Using the purity example at Low Purity Octane, the median is about 0.7071:

### 5.5.3 Quantiles (5 min)

More general than a median is a *quantile*. The definition of a \(p\)-quantile \(Q(p)\) is the outcome that has a \(1-p\) probability of exceedance, or equivalently, for which there’s a probability \(p\) of getting a smaller outcome. So, its distribution-based definition satisfies \[P(X \leq Q(p)) = p.\] The median is a special case, and is the 0.5-quantile.

An empirically-based definition of the \(p\)-quantile is the \(np\)’th largest (rounded up) observation in a sample of size \(n\).

Some quantiles have a special name:

- The 0.25-, 0.5-, and 0.75-quantiles are called
*quartiles*.- Sometimes named the first, second, and third quartiles, respectively.

- The 0.01-, 0.02, …, and 0.99-quantiles are called
*percentiles*.- Sometimes the \(p\)-quantile will be called the \(100p\)’th percentile; for example, the 40th percentile is the 0.4-quantile.

- Less commonly, there are even
*deciles*, as the 0.1, 0.2, …, and 0.9-quantiles.

For example, the 0.25-quantile of octane purity at Low Purity Octane is 0.5, since the area to the left of 0.5 is 0.25:

### 5.5.4 Prediction Intervals (5 min)

It’s often useful to communicate an interval for which a random outcome will fall in with a pre-specified probability \(p\). Such an interval is called a \(p \times 100\%\) **Prediction Interval**.

Usually, we set this up in such a way that there’s a \(p/2\) chance of exceeding the interval, and \(p/2\) chance of undershooting the interval. You can calculate the lower limit of this interval as the \((1 - p)/2\)-Quantile, and the upper limit as the \(1 - (1 - p)/2\)-Quantile.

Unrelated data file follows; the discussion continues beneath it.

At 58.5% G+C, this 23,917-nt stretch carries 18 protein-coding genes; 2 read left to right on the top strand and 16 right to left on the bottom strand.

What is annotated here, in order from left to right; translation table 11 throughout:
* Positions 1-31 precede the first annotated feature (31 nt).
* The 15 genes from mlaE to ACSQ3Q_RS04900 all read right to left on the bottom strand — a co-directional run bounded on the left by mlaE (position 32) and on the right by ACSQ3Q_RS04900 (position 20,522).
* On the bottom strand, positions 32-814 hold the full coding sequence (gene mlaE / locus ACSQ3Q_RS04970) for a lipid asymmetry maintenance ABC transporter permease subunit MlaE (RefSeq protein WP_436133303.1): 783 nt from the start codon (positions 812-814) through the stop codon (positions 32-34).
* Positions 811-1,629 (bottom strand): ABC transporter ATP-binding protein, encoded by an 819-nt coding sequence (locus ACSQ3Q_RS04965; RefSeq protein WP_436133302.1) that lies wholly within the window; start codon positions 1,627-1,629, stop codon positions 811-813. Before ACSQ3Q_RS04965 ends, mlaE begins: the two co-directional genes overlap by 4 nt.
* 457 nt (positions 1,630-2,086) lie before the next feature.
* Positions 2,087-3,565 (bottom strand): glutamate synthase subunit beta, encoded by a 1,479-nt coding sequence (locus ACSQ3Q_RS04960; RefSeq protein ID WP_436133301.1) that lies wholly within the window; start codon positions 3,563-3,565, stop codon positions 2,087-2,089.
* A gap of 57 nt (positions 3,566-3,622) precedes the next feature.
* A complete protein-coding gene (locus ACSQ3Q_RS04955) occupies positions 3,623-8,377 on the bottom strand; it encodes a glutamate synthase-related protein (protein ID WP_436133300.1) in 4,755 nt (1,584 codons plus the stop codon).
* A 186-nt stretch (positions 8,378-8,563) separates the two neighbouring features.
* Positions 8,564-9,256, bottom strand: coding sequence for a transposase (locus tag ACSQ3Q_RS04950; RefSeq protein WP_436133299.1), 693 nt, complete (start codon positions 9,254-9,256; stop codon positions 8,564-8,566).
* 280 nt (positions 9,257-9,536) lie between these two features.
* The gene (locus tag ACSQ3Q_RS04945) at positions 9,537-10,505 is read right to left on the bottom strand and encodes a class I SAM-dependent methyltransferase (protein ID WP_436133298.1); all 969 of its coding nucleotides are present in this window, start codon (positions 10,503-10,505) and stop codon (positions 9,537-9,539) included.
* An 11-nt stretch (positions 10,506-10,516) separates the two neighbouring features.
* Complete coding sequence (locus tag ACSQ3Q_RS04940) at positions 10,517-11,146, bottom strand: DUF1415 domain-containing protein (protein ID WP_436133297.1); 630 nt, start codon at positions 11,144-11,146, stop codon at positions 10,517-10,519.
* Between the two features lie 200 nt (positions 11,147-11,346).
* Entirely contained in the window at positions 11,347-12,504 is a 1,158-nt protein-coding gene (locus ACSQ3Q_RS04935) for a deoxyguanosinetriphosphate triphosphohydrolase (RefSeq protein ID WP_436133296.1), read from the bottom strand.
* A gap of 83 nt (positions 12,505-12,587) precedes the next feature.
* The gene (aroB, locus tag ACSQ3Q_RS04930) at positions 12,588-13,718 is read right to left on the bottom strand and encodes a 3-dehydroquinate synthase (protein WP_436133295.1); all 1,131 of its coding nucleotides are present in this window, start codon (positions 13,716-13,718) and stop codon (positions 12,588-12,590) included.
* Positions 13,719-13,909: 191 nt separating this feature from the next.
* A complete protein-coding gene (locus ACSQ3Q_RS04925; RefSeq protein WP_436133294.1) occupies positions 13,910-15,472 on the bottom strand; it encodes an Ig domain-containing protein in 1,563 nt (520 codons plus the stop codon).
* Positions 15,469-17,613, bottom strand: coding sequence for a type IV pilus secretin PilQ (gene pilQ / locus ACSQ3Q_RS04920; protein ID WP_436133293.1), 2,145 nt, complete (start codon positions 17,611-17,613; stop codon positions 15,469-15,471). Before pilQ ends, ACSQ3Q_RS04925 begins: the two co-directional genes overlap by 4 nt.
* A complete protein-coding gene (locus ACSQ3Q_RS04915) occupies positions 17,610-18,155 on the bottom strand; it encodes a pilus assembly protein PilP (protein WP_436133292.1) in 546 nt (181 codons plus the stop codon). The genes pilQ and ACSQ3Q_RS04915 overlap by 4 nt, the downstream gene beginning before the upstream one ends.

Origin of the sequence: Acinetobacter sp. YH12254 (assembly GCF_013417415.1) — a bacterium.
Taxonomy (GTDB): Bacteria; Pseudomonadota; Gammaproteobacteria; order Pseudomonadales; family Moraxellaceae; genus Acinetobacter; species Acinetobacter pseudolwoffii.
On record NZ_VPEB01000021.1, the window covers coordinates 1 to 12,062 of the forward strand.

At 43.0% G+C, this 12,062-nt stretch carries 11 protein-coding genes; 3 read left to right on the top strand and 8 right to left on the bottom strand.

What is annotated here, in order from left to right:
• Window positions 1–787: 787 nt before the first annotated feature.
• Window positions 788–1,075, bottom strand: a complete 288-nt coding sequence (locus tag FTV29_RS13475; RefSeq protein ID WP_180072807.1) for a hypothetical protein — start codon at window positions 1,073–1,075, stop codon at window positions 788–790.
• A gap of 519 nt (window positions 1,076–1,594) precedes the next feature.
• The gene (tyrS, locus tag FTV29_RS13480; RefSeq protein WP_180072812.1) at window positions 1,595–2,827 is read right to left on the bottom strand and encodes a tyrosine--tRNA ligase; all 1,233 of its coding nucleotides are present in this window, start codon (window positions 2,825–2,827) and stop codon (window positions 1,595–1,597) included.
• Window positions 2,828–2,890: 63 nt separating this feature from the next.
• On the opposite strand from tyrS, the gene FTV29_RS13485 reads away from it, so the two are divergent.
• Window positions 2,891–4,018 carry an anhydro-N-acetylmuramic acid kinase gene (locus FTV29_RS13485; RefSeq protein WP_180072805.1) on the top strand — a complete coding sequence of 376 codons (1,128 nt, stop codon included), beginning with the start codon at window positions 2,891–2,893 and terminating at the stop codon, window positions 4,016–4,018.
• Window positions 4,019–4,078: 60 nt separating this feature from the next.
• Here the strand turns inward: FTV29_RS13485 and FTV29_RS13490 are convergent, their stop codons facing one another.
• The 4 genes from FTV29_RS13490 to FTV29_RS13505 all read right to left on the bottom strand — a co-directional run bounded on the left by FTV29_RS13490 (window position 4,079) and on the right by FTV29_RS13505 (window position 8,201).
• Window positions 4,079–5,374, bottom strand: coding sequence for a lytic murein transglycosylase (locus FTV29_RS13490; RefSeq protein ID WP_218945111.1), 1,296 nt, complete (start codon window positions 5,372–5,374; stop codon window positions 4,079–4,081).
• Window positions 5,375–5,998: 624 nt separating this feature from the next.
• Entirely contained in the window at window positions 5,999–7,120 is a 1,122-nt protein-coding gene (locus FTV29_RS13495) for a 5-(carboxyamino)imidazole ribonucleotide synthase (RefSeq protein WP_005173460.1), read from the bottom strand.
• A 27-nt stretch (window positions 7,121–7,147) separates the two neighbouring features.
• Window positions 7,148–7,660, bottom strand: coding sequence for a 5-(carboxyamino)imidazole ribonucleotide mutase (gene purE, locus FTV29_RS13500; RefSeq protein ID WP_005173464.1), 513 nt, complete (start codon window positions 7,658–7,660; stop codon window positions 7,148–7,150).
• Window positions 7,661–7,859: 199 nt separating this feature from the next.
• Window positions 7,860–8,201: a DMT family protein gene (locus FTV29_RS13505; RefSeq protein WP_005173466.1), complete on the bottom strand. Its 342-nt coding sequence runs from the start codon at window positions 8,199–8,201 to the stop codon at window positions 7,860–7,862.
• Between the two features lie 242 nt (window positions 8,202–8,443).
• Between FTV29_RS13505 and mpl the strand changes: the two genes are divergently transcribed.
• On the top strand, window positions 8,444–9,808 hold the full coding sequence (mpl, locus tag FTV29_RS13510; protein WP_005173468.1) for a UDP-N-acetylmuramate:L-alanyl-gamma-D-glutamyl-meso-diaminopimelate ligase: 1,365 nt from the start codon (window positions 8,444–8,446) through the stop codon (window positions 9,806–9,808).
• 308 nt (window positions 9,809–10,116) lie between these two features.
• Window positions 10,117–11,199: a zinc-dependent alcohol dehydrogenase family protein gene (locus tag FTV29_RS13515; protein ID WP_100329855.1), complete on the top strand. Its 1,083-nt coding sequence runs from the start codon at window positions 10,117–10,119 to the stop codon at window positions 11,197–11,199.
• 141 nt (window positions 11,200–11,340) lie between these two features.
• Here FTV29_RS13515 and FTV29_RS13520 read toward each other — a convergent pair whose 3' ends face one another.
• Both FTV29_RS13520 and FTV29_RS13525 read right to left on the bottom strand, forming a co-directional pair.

**Example**: a 90% prediction interval for the purity of gasoline at “Low Purity Octane” is [0.2236, 0.9746], composed of the 0.05- and 0.95-quantiles.

### 5.5.5 Skewness (5 min)

Skewness measures how “lopsided” a distribution is, as well as the direction of the skew.

- If the density is symmetric about a point, then the skewness is 0.
- If the density is more “spread-out” towards the right / positive values, then the distribution is said to be
*right-skewed*(positive skewness). - If the density is more “spread-out” towards the left / negative values, then the distribution is said to be
*left-skewed*(negative skewness).

It turns out that for symmetric distributions, the *mean and median* are equivalent. But otherwise, the mean tends to be further into the skewed part of the distribution. Using the monthly expense example, the mean monthly expense is $3377.87, which is bigger than the median monthly expense of $2980.96.

Formally, skewness can be defined as \[\text{Skewness} = E \left( \left( \frac{X - \mu_X}{\sigma_X} \right) ^ 3 \right),\] where \(\mu_X = E(X)\) and \(\sigma_X = \text{SD}(X)\).

For example, the octane purity distribution is left-skewed, and has a skewness of \[\int_0^1 2 x \left(\sqrt{18} (x - 2/3) \right) ^ 3 \text{d}x \doteq -0.5657.\]

### 5.5.6 Examples

For the following situations, which quantity is most appropriate, and why?

- You want to know your monthly expenses in the long run (say, for forecasting net gains after many months). How do you communicate total expense?
- You want to ensure you put enough money aside on a given month to ensure you’ll have enough money to pay your bills. How much should you put aside?
- How should you communicate the cost of a typical house in North Vancouver?